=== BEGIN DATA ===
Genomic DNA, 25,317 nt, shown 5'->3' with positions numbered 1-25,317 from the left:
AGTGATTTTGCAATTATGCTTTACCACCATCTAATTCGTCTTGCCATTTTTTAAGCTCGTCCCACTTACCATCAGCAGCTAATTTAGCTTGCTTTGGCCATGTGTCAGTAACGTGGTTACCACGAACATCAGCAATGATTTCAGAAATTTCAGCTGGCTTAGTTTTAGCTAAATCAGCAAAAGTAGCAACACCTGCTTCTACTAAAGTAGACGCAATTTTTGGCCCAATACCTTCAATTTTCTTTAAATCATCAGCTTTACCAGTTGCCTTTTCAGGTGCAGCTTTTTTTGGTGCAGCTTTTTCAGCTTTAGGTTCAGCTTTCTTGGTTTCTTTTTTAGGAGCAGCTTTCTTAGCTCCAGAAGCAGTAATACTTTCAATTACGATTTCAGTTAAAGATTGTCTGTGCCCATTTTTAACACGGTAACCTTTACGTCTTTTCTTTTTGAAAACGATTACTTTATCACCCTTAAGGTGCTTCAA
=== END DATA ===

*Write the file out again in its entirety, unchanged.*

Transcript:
Genomic DNA, 25,317 nt, shown 5'->3' with positions numbered 1-25,317 from the left:
AGTGATTTTGCAATTATGCTTTACCACCATCTAATTCGTCTTGCCATTTTTTAAGCTCGTCCCACTTACCATCAGCAGCTAATTTAGCTTGCTTTGGCCATGTGTCAGTAACGTGGTTACCACGAACATCAGCAATGATTTCAGAAATTTCAGCTGGCTTAGTTTTAGCTAAATCAGCAAAAGTAGCAACACCTGCTTCTACTAAAGTAGACGCAATTTTTGGCCCAATACCTTCAATTTTCTTTAAATCATCAGCTTTACCAGTTGCCTTTTCAGGTGCAGCTTTTTTTGGTGCAGCTTTTTCAGCTTTAGGTTCAGCTTTCTTGGTTTCTTTTTTAGGAGCAGCTTTCTTAGCTCCAGAAGCAGTAATACTTTCAATTACGATTTCAGTTAAAGATTGTCTGTGCCCATTTTTAACACGGTAACCTTTACGTCTTTTCTTTTTGAAAACGATTACTTTATCACCCTTAAGGTGCTTCAA